Jobs for Dogs: Service and Therapy Dogs
They work without a contract and they don't receive salaries, but they never complain or go on strike. We rely on them and they thrive under the responsibility we give them.
Service dogs, also called assistance dogs, are trained to meet the disability-related needs of people with disabilities. Some service dogs are bred for a particular job, while others come from animal shelters and dog pounds. They're placed with a foster family to learn basic obedience and socialization, and when they're ready, they spend several months or more in training for their job. After their training, they're certified and matched with a client.
US federal law permits service dogs to accompany their handlers in public places where dogs are not normally allowed. Having service dogs with them gives people with disabilities freedom to live more normal lives.
While therapy dogs don't have the same rights as service dogs, they must also be certified, and they play a valuable role in people's health and well-being.
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Guide dogs, also called seeing eye dogs, function as the eyes for the blind and visually impaired. With the handle of a guide dog's harness to hold, blind and visually-impaired people regain their mobility and independence. They can walk confidently knowing that their guide will lead them around obstacles and overhead dangers and will stop at bumps, curbs, and streets.
While they're working, guide dogs ignore distractions that dogs naturally want to explore, such as other animals or smells, and they concentrate on guiding their handlers safely to their destinations. They obey their handler's commands, but they're also trained in intelligent disobedience — they assess the situation themselves and disobey if it's unsafe to obey, such as when a car is coming.
Dogs have been trained as hearing dogs for deaf and hearing-impaired people since the 1970s. These dogs alert their handlers to sounds that their handler can't hear — doorbells, phones, alarm clocks, crying babies, and smoke alarms, for example. Hearing dogs not only let their handlers know when they hear a sound, but also guide their handler to the sound.
Some dogs have an innate ability to detect when people are going to have an epileptic seizure and the disposition to alert these people. Since the 1990s, dogs identified with this ability have been trained to alert their handlers when they sense an oncoming seizure, sometimes up to hours beforehand. This warning gives people who are prone to seizures time to take medication to block the seizure, find a place where they can avoid injury, or call for help.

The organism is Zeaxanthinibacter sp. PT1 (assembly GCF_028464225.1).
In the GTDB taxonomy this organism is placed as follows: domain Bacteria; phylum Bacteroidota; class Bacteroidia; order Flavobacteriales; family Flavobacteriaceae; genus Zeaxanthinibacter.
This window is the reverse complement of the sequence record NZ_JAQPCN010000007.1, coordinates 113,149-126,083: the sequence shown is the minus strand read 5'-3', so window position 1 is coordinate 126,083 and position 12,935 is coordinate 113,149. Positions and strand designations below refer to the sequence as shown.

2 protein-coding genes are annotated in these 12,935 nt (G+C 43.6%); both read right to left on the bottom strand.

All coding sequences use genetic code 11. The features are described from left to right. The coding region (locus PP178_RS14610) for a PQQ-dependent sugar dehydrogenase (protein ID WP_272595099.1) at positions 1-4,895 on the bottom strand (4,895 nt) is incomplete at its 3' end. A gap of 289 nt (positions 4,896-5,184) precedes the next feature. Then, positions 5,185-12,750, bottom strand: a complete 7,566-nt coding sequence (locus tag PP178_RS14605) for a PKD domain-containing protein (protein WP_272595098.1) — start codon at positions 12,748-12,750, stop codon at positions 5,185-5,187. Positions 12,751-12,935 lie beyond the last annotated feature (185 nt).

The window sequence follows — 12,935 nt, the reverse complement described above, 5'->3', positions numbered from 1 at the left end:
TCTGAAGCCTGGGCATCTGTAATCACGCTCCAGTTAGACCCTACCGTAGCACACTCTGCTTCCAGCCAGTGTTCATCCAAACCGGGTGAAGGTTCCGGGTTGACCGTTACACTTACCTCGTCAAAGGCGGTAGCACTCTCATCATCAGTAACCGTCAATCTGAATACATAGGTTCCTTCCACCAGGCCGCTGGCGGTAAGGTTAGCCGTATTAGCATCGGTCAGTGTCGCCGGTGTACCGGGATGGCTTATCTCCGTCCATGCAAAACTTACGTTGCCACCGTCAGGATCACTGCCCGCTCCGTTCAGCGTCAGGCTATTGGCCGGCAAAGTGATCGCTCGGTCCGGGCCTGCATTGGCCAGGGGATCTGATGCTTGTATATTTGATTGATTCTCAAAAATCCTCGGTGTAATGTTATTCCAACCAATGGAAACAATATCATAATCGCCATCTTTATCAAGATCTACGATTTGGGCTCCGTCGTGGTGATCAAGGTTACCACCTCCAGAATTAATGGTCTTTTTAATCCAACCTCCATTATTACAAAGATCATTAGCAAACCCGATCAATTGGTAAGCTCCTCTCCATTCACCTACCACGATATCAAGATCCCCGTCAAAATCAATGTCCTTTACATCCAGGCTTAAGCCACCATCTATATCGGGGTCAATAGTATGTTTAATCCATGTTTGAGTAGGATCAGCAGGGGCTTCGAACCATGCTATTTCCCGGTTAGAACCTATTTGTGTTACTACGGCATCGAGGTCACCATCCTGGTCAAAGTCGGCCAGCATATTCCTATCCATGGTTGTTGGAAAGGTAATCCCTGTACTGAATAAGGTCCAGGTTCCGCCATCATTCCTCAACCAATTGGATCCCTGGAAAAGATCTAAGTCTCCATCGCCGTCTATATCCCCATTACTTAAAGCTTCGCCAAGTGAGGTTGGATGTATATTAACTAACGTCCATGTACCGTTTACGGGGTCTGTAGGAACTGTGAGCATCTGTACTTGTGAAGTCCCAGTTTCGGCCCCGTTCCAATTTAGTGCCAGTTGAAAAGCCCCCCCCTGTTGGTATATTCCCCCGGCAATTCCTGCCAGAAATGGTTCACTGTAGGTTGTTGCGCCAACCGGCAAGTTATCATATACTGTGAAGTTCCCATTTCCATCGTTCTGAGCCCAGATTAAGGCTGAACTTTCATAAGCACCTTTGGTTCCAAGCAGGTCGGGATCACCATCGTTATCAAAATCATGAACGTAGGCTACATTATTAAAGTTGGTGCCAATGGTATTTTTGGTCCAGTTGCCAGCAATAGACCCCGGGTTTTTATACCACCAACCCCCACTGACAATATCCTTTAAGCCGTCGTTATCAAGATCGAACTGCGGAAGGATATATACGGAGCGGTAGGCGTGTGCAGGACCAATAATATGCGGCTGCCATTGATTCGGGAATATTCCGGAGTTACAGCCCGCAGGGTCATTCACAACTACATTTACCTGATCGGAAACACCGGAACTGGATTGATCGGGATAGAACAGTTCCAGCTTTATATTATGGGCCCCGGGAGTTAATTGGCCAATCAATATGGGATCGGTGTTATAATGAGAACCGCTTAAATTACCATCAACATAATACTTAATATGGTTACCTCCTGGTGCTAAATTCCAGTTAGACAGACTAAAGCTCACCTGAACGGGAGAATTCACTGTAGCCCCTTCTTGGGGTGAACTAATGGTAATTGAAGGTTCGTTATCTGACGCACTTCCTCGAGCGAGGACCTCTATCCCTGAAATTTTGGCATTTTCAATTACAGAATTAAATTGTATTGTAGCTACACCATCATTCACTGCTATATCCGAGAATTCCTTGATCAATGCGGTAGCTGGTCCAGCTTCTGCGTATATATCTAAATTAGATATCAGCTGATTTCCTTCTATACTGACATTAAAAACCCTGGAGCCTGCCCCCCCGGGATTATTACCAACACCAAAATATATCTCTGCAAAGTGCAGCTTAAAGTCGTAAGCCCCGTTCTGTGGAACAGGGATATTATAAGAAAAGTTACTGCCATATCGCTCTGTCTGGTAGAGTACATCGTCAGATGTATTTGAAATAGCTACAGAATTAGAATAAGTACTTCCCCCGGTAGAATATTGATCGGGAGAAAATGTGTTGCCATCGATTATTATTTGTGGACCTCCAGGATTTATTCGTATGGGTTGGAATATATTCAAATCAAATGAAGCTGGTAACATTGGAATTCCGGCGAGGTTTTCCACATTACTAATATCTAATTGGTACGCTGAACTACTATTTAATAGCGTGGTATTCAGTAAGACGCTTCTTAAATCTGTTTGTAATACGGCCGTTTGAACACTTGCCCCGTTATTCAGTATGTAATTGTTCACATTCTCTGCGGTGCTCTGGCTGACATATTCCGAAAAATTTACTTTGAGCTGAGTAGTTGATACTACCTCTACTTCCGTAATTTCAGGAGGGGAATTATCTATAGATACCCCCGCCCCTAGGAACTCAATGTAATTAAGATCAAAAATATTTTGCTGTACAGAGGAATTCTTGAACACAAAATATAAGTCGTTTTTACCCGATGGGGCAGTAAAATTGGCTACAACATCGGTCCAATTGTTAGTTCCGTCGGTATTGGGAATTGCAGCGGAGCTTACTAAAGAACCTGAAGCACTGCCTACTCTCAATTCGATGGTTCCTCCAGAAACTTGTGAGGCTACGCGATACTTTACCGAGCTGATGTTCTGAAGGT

If a seizure happens, these service dogs can block their handler's fall during drop seizures to prevent serious injury, and they stay with their handlers to protect them. They can be taught to press a button on a phone that automatically dials 911 and to bark when they hear a voice over the speaker. They can also help their handler get up after a seizure.
Mobility assistance dogs help people with mobility limitations — those who have had a stroke or a spinal cord injury, and people with multiple sclerosis, muscular dystrophy, or Parkinson's disease, for example. They're the arms and legs for these people.
Mobility assistance dogs can be taught to open and close doors, pick up or bring things identified by name, push access or elevator buttons, help people get dressed and undressed, provide a brace for people getting in and out of wheelchairs and beds, assist people when they fall, and more. Like seizure alert dogs, they can press a button to get help, and they may go to get assistance if necessary.
They work in nursing homes, rehabilitation facilities, hospitals, detention facilities, and other institutions. They don't need to be a specific breed or have any specific skills except to be sociable and well behaved. Therapy dogs do their jobs just by visiting people.
Many people in institutions have or had pets, and a visit from a therapy dog is the next best thing to being with their own pet. Whether or not people have or had pets of their own, visits from dogs provide a change of routine, a conversation starting point, a reason to use their arms and hands when they stroke the dog, and often a reduction in blood pressure. Therapy dogs also reach some withdrawn or mentally ill people who have pulled back from the external world.
Therapy dogs don't have the same legal status as service dogs do. Certification is required for therapy dogs to be allowed to visit people in public institutions; various pet therapy organizations can provide certification. Dog-play.com has a list of links to national and international organizations.